South African Tourism is a statutory body whose main object is to promote tourism to and within South Africa, by marketing the country as…
There are few more troublesome things in this world than keeping a car clean. Engineers over at Nissan’s European technical centre in Switzerland agree and have developed the world’s first dirt-repellent paint. They then sprayed the miracle paint onto their humble city hatchback.
Introducing the world’s first “self-cleaning” car, the Nissan Note.
The “super-hydrophobic” and mud-repellent paint, trademarked as “Ultra-Ever Dry,” makes use of nanotechnology to actively remove grime, water, mud and frost before it grips onto the vehicle’s surface. Nissan claims that the coating forms a “protective layer of air between the paint and environment” keeping the vehicle dirt free.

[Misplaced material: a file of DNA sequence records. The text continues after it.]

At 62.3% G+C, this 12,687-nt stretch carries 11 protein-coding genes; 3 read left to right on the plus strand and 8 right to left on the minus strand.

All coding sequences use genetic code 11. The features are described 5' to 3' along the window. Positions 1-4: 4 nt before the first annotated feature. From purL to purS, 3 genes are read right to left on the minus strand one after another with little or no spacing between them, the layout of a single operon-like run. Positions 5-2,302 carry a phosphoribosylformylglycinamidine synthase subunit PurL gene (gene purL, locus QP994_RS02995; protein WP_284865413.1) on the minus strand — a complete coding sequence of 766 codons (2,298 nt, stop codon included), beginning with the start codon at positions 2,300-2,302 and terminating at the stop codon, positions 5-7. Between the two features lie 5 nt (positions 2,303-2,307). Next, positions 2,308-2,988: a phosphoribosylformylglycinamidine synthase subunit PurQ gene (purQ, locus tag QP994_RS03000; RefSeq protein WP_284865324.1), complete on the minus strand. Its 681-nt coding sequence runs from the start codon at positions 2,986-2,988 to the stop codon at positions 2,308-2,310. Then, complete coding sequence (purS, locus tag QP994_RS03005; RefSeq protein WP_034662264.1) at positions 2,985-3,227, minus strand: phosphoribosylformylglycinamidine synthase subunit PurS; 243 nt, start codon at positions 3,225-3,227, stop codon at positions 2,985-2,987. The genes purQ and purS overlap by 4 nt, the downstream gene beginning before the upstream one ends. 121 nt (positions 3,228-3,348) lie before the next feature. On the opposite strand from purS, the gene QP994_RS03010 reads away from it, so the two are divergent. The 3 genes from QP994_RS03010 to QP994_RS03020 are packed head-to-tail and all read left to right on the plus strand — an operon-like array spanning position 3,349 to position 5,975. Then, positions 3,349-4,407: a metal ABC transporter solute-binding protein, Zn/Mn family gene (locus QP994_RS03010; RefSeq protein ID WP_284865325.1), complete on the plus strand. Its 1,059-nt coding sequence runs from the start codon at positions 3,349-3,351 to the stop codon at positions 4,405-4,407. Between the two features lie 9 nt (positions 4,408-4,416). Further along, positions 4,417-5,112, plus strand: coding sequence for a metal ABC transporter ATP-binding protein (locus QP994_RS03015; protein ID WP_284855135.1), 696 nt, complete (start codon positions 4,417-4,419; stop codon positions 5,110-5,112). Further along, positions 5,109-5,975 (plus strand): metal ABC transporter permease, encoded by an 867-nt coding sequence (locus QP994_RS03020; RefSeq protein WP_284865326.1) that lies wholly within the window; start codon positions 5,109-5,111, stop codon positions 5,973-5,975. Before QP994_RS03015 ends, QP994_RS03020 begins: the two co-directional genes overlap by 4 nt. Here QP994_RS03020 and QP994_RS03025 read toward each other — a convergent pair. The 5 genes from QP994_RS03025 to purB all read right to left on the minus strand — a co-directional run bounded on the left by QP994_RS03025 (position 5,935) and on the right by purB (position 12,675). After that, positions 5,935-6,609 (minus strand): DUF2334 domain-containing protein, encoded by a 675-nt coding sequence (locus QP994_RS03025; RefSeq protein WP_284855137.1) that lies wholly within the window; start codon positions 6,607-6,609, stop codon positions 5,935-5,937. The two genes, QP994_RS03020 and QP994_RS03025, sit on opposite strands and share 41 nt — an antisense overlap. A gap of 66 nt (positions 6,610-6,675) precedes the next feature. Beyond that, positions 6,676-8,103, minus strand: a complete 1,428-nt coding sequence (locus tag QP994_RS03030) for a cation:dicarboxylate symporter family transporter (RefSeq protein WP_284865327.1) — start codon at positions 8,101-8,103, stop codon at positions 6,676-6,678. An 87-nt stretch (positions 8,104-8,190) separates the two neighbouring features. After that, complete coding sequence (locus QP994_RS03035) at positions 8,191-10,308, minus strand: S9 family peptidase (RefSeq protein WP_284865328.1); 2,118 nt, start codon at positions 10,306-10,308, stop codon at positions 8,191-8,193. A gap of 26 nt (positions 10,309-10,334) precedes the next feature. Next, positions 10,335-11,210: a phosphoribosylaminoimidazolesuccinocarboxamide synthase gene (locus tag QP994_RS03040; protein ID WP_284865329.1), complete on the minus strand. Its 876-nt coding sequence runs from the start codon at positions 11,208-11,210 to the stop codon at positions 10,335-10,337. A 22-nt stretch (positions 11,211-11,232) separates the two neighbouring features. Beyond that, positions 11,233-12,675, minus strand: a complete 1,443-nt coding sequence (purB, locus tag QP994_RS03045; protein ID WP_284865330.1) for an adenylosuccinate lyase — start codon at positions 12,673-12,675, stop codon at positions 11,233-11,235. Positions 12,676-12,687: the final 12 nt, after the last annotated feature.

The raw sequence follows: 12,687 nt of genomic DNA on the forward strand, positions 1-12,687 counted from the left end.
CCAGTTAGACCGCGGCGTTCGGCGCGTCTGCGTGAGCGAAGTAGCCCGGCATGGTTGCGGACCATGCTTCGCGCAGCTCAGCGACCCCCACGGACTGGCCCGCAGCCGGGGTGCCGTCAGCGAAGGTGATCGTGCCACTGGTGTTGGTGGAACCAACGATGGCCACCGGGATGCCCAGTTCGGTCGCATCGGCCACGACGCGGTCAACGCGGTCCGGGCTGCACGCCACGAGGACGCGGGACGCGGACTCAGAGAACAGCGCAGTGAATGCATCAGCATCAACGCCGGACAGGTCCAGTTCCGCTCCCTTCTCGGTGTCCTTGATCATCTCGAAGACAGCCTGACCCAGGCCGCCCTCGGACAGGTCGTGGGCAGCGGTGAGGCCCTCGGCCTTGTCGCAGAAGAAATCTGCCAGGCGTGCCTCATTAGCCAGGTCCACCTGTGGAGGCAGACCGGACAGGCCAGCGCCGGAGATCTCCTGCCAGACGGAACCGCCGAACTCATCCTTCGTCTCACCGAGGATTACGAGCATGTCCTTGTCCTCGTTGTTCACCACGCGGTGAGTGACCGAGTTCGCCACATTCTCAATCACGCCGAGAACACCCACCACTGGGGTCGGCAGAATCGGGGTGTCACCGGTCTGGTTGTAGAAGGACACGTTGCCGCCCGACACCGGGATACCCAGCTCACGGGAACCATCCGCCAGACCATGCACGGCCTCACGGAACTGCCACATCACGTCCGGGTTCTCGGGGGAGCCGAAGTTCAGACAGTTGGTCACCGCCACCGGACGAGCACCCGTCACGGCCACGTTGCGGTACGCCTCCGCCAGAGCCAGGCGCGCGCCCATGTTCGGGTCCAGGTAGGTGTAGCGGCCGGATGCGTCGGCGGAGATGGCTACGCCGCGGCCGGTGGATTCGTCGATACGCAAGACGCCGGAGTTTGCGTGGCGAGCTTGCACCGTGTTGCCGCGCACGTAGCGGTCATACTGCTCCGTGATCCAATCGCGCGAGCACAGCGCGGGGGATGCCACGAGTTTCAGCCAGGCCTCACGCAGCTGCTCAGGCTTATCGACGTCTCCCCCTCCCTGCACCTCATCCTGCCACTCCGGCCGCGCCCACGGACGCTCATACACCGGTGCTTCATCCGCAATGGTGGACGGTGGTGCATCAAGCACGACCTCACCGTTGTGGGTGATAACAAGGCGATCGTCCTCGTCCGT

This technology has obvious perks. For off-road vehicles, it would entice drivers to take the dirty scenic route laden with mud, without the headache of washing the vehicle afterward. It would also usher in a world where white cars needn’t be constantly filthy and unsightly, as demonstrated by the Note itself.
But don’t throw away those buckets and sponges just yet.
Nissan will not be applying the coating to their production cars as standard anytime soon. The world’s most hygiene-conscious Note is currently undergoing a multitude of tests to gauge the effectiveness of the coating. Eventually, Nissan hopes to make the coating available as an aftermarket option. If the images are anything to go buy, expect this to be a very popular optional extra on Nissan models, and perhaps other cars, in the future.